Book review – The Martian

This is a book review for The Martian by Andy Weir, available here:

When I first saw the trailer for the film, I had no hesitation in marking it in my diary as one to watch, so you can imagine how excited I was to discover it was based on a book and I one-clicked it with equally little hesitation.

I loved it. No, really. There could have been so many things wrong with it, but it was close to being one of the most enjoyable books I’ve read in the last few years. I can totally understand why they’re making it into a movie.

The premise is simple – an astronaut is stranded alone on Mars during a dust storm and somehow has to find a way to survive for the length of time it’ll take someone on earth to notice he’s still alive and send a crew to rescue him.

The majority of the story is told in logs recorded by Mark Watney, ย the astronaut. If you’re a trekkie, you’ll have to fight the urge to mentally insert “Captain’s log; stardate…” at the beginning of every chapter! It’s a structure that’s really difficult to get right, but Weir manages it with only a couple of minor blips. There’s a section about 2 thirds of the way through where he suddenly starts referring to Watney in third person, just for two small sections. It’s different enough from the rest of the book that it stands out but it didn’t really (to me) serve any purpose. There are short cameos from things that are happening on earth and also from the spaceship with his fellow astronauts in that’s on the return flight to earth.

The truly staggering thing about this book is that it’s rammed full of science and figures and calculations, and yet somehow it all makes perfect sense and isn’t in any way boring, even to someone like me who isn’t interested in theoretical physics. You become so invested in Watney’s survival that you follow his plans and progress with acute attention to detail. You happily roll with him through his potato projections, ninja pirate calculations, hydrazine conversion theories and solar cell transportation because each thing is a building block in his long term survival.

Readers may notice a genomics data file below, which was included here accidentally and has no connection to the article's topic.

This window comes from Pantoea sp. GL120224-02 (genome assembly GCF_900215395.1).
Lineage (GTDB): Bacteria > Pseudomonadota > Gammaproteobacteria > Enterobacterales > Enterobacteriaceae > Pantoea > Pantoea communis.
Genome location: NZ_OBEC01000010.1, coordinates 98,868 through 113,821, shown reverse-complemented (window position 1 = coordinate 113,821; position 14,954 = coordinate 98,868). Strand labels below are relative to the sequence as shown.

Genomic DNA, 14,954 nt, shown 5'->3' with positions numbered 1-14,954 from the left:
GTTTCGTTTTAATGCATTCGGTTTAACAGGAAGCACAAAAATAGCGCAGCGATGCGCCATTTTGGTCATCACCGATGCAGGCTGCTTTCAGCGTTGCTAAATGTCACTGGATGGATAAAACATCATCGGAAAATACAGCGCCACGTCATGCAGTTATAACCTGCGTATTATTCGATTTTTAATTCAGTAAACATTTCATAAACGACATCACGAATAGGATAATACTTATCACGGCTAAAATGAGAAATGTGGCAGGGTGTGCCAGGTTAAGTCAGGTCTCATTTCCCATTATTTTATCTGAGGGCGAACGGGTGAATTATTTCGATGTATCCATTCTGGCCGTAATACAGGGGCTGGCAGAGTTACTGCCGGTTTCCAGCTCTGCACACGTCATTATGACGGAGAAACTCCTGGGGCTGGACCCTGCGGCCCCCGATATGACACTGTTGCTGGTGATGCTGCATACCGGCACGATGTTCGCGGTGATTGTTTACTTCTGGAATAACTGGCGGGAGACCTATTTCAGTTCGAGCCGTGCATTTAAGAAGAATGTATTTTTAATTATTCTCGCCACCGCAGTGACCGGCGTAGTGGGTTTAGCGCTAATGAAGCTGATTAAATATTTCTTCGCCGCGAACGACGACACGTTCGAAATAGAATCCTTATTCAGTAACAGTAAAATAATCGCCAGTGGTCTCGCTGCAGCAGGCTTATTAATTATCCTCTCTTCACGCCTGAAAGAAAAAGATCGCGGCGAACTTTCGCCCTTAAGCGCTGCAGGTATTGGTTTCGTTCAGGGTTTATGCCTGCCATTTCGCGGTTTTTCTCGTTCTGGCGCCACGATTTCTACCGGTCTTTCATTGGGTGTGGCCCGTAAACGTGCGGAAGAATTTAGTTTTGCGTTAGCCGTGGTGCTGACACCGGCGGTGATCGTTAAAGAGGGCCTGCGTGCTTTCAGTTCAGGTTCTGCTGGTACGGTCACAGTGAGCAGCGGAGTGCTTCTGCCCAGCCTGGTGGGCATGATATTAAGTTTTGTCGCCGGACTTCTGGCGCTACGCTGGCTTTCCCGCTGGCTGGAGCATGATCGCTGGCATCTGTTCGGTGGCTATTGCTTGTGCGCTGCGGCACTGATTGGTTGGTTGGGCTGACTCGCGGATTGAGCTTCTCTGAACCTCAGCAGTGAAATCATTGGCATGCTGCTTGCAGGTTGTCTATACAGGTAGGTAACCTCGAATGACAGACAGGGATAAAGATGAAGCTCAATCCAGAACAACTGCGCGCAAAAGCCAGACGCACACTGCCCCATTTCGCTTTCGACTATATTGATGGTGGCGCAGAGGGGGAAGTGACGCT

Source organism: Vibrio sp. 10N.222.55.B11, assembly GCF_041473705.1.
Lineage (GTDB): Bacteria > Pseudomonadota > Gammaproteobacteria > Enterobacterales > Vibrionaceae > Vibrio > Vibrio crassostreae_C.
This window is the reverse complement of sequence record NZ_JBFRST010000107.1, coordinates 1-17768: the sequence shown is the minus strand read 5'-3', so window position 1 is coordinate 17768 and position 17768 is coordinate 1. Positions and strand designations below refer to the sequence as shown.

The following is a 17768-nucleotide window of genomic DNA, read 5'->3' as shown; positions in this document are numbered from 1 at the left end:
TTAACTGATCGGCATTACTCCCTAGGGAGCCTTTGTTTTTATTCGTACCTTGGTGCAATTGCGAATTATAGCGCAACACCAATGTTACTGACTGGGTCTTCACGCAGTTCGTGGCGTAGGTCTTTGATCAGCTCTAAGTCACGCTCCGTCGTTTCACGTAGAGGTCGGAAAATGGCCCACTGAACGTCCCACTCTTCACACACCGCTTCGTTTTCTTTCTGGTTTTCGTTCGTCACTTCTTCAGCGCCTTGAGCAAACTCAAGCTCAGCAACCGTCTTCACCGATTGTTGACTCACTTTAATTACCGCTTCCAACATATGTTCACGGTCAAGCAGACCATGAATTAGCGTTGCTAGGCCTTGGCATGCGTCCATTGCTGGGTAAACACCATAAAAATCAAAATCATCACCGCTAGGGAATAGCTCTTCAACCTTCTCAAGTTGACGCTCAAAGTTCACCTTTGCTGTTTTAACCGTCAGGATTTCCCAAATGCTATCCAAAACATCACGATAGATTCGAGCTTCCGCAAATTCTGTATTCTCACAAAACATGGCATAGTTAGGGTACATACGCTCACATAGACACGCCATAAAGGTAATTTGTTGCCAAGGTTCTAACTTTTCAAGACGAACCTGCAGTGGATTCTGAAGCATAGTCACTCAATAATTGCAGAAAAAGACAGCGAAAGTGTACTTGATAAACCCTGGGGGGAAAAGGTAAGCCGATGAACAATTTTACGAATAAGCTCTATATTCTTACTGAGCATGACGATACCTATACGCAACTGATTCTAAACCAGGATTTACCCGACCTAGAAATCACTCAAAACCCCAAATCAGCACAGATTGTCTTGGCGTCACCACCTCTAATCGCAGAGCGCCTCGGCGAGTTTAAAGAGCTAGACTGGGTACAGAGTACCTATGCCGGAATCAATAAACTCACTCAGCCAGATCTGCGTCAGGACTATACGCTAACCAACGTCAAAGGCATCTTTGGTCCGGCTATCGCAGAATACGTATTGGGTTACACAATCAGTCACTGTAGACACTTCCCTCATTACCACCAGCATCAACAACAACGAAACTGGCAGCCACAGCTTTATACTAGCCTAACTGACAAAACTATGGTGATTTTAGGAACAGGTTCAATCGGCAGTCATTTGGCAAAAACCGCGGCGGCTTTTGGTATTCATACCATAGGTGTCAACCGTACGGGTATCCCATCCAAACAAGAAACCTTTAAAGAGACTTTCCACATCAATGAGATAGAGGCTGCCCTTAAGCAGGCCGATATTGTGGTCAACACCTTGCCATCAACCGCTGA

The strength of the book is in the main character himself. Watney is surprisingly hilarious. The quips he makes had me laughing out loud a few times and you can clearly see how he tries to keep himself sane. His, at times crude, humour is what makes him so endearing and likeable. He’s smart and undeterred by every catastrophe the red planet throws at him, and it throws many. Everything that possibly could go wrong does go wrong and he just buckles down and finds a way to get around it.

I could go into how this one man stranded on a distant planet could be a metaphor for humanity, but frankly it’s redundant because this book is so enjoyable just as a story that it’s worth reading just for that one level.

I would happily recommend this to anyone looking for an enjoyable, funny, smart and, above all, original romp of a story. I’m off to look for other books by this author…

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